What would Buffalo Bill drive? Well, if the caption on this old photo is correct, and this is Buffalo Bill, he would drive a 1904 Michigan.
Oddly enough I recently wrote an installment for the monthly column, The Independent Thinker, for Cars & Parts magazine profiling the Blood brothers of Kalamazoo, Michigan. As it turns out there were three automotive manufacturers operating in this city by 1906 that marketed their vehicles under the Michigan name. One was a Blood brothers enterprise.
Awhile back I purchased two cases of slides that were produced in the 1950s from original negatives and photographs. This was among them.
Other little gems include Ben Turpin with his McFarland, Jack Demspey with a Chrysler Imperial, and Louis Chevrolet with a Buick racer. How cool is that!
First, an apology and an update. In an earlier post I noted that details pertaining to a small contest with the grand prize being a signed copy of my latest book, Ghost Towns of the Southwest, would be posted this weekend.
Obviously that didn’t happen. To be honest I played hooky. Perhaps it was the realization that the planned vacation, a cruise east on Route 66, will be put on hold until next spring. At least that is the excuse used to justify my irresponsible behavior.
So, lets just keep this simple. On March 15, 2010, after making a list of all who are registered as followers of this blog my dearest friend will draw one name from my old hat. I will then notify the winner via email and request a mailing address. The book will be mailed within ten days of receipt of address.
To sweeten the pot I will also include a detailed list of insider secrets about certain locations in the book. This will include recommended lodging, restaurants, short side trips of note, and notes pertaining to the location of historic events.
Now an explanation for the odd title to this post that is also an explanation of my weekend spent playing hooky. It started innocently enough, my dearest friend suggested suggest we take advantage of the delightful weather on Saturday afternoon by a small adventure into the Black Mountains. Photos from this excursion were posted on Saturday.
At some point this morphed into a full weekend spent playing hooky and pretending we were on vacation. My column for Cars & Parts, The Independent Thinker, due next Saturday never progressed beyond finding an appropriate photo in my archives, an original shot of Buffalo Bill at the wheel of a 1904 Michigan. All of the other things demanding my attention were also shoved to the back burner.
Last night, long after dark as we were rolling through the Black Mountains on the pre 1953 alignment of Route 66 it dawned on me that love was in the air. I am not referring to my wife as we recently celebrated twenty six years of honeymooning, but our ’98 Cherokee.
As with most all of our vehicle purchases careful deliberation went into the decision of what vehicle would replace the family truckster, a tried and true 1988 Crown Victoria station wagon. We settled on the Cherokee after noting a multitude were still on the road even though many were more than a decade old. I also noted that they seldom were used as trade ins and they did not frequent the Chrysler repair facilities very often. The final incentive was finding a good example within our established price range.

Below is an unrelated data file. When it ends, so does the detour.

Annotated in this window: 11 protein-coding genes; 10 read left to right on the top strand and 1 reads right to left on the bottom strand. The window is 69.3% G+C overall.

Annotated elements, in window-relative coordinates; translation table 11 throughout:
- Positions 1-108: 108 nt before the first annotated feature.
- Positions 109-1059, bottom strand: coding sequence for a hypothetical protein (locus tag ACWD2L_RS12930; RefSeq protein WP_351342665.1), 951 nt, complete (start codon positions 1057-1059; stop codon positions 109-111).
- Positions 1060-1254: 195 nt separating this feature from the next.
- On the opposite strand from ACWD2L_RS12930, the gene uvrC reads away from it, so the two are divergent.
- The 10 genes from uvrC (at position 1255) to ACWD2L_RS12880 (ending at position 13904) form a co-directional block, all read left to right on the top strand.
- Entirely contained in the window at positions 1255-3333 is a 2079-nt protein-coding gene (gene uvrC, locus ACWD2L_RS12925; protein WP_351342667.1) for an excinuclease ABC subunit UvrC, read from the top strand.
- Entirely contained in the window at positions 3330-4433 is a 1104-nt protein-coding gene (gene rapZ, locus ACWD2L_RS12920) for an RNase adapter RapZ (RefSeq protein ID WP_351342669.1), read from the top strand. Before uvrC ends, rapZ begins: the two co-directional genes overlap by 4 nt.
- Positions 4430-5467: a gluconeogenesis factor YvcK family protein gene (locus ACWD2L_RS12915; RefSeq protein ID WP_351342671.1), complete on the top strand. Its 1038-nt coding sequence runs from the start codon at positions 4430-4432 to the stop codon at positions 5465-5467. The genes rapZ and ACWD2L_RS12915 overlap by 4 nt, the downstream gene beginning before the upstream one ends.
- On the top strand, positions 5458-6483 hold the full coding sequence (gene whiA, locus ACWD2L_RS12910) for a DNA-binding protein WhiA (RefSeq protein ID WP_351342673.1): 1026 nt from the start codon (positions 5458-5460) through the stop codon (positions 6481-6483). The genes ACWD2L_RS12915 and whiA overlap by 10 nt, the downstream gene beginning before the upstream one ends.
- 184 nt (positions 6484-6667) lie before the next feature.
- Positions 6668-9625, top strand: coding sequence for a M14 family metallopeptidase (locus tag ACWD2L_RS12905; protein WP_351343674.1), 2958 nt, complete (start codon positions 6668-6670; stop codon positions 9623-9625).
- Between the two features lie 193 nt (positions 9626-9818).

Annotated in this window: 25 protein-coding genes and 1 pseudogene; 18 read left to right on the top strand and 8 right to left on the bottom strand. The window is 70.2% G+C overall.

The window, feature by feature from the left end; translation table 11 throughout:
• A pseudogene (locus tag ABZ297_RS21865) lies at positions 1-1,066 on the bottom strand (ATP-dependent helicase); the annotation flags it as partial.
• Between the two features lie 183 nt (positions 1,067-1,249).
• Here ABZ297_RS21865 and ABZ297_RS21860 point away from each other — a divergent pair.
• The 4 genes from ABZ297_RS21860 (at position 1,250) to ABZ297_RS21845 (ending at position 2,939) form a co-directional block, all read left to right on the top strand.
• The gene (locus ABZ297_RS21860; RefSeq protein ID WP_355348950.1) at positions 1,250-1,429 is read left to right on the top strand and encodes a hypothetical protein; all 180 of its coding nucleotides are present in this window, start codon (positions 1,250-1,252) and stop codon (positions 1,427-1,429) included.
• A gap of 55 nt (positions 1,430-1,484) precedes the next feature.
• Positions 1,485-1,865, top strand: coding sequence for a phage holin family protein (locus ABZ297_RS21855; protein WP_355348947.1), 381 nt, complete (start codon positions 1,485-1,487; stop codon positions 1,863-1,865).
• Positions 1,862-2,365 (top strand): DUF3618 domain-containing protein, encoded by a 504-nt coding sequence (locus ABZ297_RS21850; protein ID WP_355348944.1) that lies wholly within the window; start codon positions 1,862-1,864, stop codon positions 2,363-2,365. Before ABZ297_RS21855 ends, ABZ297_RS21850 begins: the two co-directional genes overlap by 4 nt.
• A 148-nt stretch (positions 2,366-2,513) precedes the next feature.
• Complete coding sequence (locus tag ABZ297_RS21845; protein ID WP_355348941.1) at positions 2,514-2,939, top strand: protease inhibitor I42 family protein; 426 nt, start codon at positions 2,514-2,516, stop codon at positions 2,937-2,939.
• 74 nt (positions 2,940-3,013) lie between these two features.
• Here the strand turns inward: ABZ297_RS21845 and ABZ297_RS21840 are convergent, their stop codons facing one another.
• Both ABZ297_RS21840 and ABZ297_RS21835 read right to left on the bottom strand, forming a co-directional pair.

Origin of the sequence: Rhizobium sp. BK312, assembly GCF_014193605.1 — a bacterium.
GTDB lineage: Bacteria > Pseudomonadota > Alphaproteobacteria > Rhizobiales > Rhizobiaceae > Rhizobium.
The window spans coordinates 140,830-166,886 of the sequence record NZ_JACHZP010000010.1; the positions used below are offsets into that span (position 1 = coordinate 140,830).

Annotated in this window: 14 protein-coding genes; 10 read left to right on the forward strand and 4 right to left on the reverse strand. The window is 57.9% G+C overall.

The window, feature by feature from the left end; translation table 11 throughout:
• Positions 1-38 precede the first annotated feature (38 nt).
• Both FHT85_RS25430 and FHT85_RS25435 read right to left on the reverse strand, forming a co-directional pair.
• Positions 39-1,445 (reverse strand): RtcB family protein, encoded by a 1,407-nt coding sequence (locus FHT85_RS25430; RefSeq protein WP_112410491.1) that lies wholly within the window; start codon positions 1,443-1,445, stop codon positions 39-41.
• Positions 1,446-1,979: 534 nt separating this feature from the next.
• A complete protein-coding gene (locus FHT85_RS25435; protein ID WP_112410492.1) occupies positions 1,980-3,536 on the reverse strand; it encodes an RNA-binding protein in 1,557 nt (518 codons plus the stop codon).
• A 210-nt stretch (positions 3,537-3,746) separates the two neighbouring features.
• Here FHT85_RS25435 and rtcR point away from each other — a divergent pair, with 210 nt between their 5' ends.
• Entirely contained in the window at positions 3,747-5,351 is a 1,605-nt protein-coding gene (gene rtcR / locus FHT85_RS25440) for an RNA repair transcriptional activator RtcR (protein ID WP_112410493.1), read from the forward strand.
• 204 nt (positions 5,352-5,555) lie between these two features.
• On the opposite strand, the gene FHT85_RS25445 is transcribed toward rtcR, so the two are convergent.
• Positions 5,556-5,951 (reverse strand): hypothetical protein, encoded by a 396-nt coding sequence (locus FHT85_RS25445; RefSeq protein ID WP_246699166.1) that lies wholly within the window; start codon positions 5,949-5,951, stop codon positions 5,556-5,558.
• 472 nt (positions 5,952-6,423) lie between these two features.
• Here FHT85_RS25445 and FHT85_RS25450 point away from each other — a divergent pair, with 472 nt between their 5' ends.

Now, after more than four months and almost five thousand miles driven on roads as diverse as the four lane super slab and abandoned traces that required us to make a road I have found but one minor flaw. That is maintaining speeds in excess of sixty five miles per hour on steep grades pushes the motor to higher RPM’s than seems prudent.
This past weekend exemplifies how the Cherokee is utilized. Friday night it was grocery shopping for my mother as well as our household. Saturday morning I drove to work. That afternoon we drove to the far side of the Sacramento Valley and did some back road exploration that included abandoned highways, steep gravel and rock strewn power line roads, sand washes, and four lane super slab.
Sunday morning we drove out to Fort Beale for a long morning hike in the Cerbat Mountains. Later in the afternoon we battled traffic and drove to Laughlin, Nevada, to take in the new 3D version of Charles Dickens classic story of Ebenezer Scrooge and returned through Oatman and over the Black Mountains on Route 66. Under these diverse conditions we averaged over twenty miles per gallon in relative comfort that included use of the ac in Laughlin as the temperatures were pushing ninety
As an added bonus the Cherrokee feels heavy and well built reminding me a great deal of the older Chevy trucks of the 1950s. In short my opinion, for what that is worth, is this generation Cherokee is a near perfect blending of the old and the new. This is a vehicle worth keeping. This is a vehicle for all occasions.
Yes, love is in the air here on Route 66. We are really falling for the little black work horse that takes half the space in the driveway of the 1973 Olds.